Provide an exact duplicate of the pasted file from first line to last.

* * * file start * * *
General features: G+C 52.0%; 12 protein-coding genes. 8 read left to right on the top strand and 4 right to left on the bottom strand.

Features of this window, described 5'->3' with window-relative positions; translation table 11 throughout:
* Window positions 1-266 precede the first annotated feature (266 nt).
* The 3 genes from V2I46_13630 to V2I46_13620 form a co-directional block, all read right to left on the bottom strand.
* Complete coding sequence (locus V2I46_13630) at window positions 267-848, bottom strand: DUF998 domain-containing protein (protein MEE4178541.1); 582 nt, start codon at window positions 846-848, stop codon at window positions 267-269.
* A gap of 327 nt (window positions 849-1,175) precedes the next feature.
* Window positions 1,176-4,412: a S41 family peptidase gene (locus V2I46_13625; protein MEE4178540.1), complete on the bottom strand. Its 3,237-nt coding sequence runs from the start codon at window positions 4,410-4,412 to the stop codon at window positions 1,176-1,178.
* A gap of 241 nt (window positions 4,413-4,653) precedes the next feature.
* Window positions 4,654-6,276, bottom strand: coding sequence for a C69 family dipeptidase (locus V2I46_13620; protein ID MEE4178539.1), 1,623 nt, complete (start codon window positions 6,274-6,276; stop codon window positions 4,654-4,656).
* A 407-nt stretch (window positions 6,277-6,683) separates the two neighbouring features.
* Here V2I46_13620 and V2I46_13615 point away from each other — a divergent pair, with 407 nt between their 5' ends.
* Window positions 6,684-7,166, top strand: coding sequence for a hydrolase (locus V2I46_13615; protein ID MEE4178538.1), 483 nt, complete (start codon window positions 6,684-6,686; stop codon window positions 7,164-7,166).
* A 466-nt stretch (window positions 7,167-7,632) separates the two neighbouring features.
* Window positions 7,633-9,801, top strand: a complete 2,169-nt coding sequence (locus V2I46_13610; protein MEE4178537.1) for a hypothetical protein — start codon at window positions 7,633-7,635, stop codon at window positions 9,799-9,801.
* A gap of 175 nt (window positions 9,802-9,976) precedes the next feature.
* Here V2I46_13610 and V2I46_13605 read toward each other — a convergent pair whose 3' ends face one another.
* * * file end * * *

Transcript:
General features: G+C 52.0%; 12 protein-coding genes. 8 read left to right on the top strand and 4 right to left on the bottom strand.

Features of this window, described 5'->3' with window-relative positions; translation table 11 throughout:
* Window positions 1-266 precede the first annotated feature (266 nt).
* The 3 genes from V2I46_13630 to V2I46_13620 form a co-directional block, all read right to left on the bottom strand.
* Complete coding sequence (locus V2I46_13630) at window positions 267-848, bottom strand: DUF998 domain-containing protein (protein MEE4178541.1); 582 nt, start codon at window positions 846-848, stop codon at window positions 267-269.
* A gap of 327 nt (window positions 849-1,175) precedes the next feature.
* Window positions 1,176-4,412: a S41 family peptidase gene (locus V2I46_13625; protein MEE4178540.1), complete on the bottom strand. Its 3,237-nt coding sequence runs from the start codon at window positions 4,410-4,412 to the stop codon at window positions 1,176-1,178.
* A gap of 241 nt (window positions 4,413-4,653) precedes the next feature.
* Window positions 4,654-6,276, bottom strand: coding sequence for a C69 family dipeptidase (locus V2I46_13620; protein ID MEE4178539.1), 1,623 nt, complete (start codon window positions 6,274-6,276; stop codon window positions 4,654-4,656).
* A 407-nt stretch (window positions 6,277-6,683) separates the two neighbouring features.
* Here V2I46_13620 and V2I46_13615 point away from each other — a divergent pair, with 407 nt between their 5' ends.
* Window positions 6,684-7,166, top strand: coding sequence for a hydrolase (locus V2I46_13615; protein ID MEE4178538.1), 483 nt, complete (start codon window positions 6,684-6,686; stop codon window positions 7,164-7,166).
* A 466-nt stretch (window positions 7,167-7,632) separates the two neighbouring features.
* Window positions 7,633-9,801, top strand: a complete 2,169-nt coding sequence (locus V2I46_13610; protein MEE4178537.1) for a hypothetical protein — start codon at window positions 7,633-7,635, stop codon at window positions 9,799-9,801.
* A gap of 175 nt (window positions 9,802-9,976) precedes the next feature.
* Here V2I46_13610 and V2I46_13605 read toward each other — a convergent pair whose 3' ends face one another.